June 22--Nobody in hip-hop has had a career like the Roots. This might be because nobody has tired to have a career like the Roots.
A band of hip-hop lifers in a pop industry that no longer takes the time to develop acts (and thrives increasingly on solo rap artists), careful album-smiths in an era where singles rule everything around us, incapable of writing a pop hit when they try (even they will tell you the success of the amazing 1999 single "You Got Me" was a total accident), the Roots were an anomaly even back when they started in the early '90s.
Still making records, still a force to a certain strain of hip-hop fan, they are best known now as the house band on "Late Night With Jimmy Fallon," where their astounding musical chops have made them not just an integral part of the program but aided in making that show the best venue for live music on late-night talk.
Much of this is due to their drummer, co-founder and enormous-haired leader Ahmir "Questlove" Thompson, whose totally excellent memoir "Mo' Meta Blues: The World According to Questlove" prompts no less a brainiac than legendary pop critic Robert Christgau to blurb: "You have to bear in mind that (Questlove) is one of the smartest (expletive) on the planet. His musical knowledge, for all practical purposes, is limitless."
Written with New Yorker editor and novelist Ben Greenman ("The Slippage"), "Mo' Meta" avoids a bunch of standard musician memoir traps. Don't look for salacious gossip about musicians Thompson has worked with (dude was at ground zero for the movement that became neo-soul, producing or playing on critical records for D'Angelo, Jill Scott, Erykah Badu, Common and many more).
And while there is certainly an arc, moving from Thompson the musical obsessive/prodigy from a home of middle-class musicians to hooking up with Tariq "Black Thought" Trotter in high school to taking the Roots through the past 20 years of hip-hop, Thompson plays with structure like he's tweaking a beat.
Greenman is as much a commentator as a co-author, with emails about the book to its editor.
Roots manager Rich Nichols, clearly a scary-smart guy in his own right, gets to footnote here and there. In re: the band bragging before they were seasoned: "Note to y'all: the Zeitgeist ain't a (expletive) bicycle built for two. ... When I get a whiff (of hubris) I'm inclined to pull out Occam's Razor and hack my way through a (person's) loftiness." I am ready for Nichols book.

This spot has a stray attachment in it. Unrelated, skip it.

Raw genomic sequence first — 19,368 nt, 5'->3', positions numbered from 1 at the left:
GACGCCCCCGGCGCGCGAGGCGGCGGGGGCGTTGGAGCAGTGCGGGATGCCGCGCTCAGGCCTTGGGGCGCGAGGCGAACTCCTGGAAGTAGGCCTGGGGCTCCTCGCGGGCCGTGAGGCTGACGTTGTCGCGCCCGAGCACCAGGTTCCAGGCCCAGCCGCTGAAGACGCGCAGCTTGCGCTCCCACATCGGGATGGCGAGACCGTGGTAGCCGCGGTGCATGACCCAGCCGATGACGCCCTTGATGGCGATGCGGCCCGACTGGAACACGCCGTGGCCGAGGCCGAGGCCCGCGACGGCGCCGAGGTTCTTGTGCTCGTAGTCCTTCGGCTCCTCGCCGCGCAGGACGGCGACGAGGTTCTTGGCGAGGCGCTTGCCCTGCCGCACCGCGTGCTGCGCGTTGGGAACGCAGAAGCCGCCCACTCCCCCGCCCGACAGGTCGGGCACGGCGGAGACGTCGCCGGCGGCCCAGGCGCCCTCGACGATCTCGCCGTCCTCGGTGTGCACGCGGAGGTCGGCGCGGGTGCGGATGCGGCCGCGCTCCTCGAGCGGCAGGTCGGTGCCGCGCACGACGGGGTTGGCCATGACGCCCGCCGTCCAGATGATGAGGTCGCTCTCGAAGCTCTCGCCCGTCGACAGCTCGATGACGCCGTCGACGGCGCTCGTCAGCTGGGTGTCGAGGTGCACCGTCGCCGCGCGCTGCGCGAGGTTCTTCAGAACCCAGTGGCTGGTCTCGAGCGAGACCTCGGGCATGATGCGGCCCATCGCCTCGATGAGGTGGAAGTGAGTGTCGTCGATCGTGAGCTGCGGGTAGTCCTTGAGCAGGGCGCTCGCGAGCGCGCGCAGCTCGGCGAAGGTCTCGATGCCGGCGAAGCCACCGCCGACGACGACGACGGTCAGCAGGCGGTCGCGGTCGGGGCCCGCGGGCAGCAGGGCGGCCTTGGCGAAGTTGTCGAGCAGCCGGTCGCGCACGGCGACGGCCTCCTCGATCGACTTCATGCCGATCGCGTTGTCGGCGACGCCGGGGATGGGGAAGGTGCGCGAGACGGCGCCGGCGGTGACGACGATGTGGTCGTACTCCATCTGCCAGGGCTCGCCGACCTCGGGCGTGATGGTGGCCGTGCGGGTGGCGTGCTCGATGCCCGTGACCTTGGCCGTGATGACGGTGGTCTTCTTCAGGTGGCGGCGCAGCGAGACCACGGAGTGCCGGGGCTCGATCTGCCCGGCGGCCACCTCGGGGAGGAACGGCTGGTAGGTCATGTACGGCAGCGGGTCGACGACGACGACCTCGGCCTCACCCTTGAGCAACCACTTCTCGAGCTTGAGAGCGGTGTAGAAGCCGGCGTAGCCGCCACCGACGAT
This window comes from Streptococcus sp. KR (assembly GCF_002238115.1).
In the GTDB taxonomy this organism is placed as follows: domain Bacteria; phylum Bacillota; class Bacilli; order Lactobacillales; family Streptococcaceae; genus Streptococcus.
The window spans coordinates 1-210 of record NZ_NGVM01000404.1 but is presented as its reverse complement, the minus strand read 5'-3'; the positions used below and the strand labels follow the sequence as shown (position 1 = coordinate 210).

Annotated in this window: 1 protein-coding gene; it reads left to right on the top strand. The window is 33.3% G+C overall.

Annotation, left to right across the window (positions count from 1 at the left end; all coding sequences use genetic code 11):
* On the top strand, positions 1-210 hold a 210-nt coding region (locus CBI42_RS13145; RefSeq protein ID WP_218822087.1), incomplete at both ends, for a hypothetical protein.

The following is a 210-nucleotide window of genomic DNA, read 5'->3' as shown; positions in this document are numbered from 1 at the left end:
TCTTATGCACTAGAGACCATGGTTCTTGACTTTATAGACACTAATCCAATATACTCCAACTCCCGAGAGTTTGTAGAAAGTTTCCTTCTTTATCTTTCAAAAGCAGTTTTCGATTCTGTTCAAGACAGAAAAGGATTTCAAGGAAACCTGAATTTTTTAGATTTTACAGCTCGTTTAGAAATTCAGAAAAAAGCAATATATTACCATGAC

Thompson is a fascinating guy, a record review nerd who followed Rolling Stone magazine by writer and a rock fan who loved Kiss and the Beach Boys in a time and place where that was considered, um, unusual for African-American kids. Indeed, he was just an obsessive in general: "I'd develop a deep relationship with a thing, whether it was Soul Train or a record on a turntable," he writes. "But that led to a secondary worry, which was that I was falling inward into some kind of trance." (Autism wasn't a well-known diagnosis then, but he notes his parents took him to a doctor because he was "eccentric.")
"Mo' Meta" takes us from Africa ("the world of proto-breaks, an intimate connection between rhythm and movement, between time and life. Drums, heartbeats, human clocks, dancing with your knees bent") to slavery and blue notes and "then there was electricity, and then there was swing time, and then there were the Mills Brothers and the Ink Spots singing in four-part harmony in and around Cincinnati, refining the fifties progression, and then there was my father's group putting out singles in Philly."
This is all in about two pages; yes, he calms down, but not much.
As befitting an egregious record nerd, Thompson devotes a few chapters to playlist making and noting the records that changed his life:
On Stevie Wonder's "Songs in the Key of Life": "On the first day of school, our teacher told us to have our mommies and daddies buy us this record. We went to "Love's in Need of Love Today" to learn about harmony. That record was my textbook."
On Prince's "1999": "It was difficult to keep Prince records as my parents became more religious. One Saturday, the radio was on, and I realized they were about to play the sexy part in 'Lady Cab Driver,' so I ran to the kitchen and shattered a bowl."
On De La Soul's "De La Soul Is Dead": "Every song knocked me out: 'Pease Porridge,' 'Let, Let Me In,' 'Ring Ring Ring (Ha Ha Hey).' Sitting there, I told myself to cherish that magical moment, because there was no guarantee that I would ever know when it felt like that again."
I could read this stuff all day and so could a lot of other folks: critics, musicians, fans of late-night TV.
And yes, there are anecdotes from Questlove and D'Angelo meeting at The Source Awards to the Soulquarian jams that led to the creation of neo-soul to thoughtful commentary on the Roots' complicated relationship to pop music's view of blackness.
(One's heart breaks a little at his story about the video for the 1996 single "What They Do," a brilliant parody of blinging rap videos; the Notorious B.I.G., a Roots fan and maybe the greatest rapper of his generation, thought they were making fun of him personally and got his feelings hurt. Biggie died in 1997.)
But mostly you get Thompson's enormous brain exploring his music, his odd life, his place in the world. Long may he play, DJ and write.
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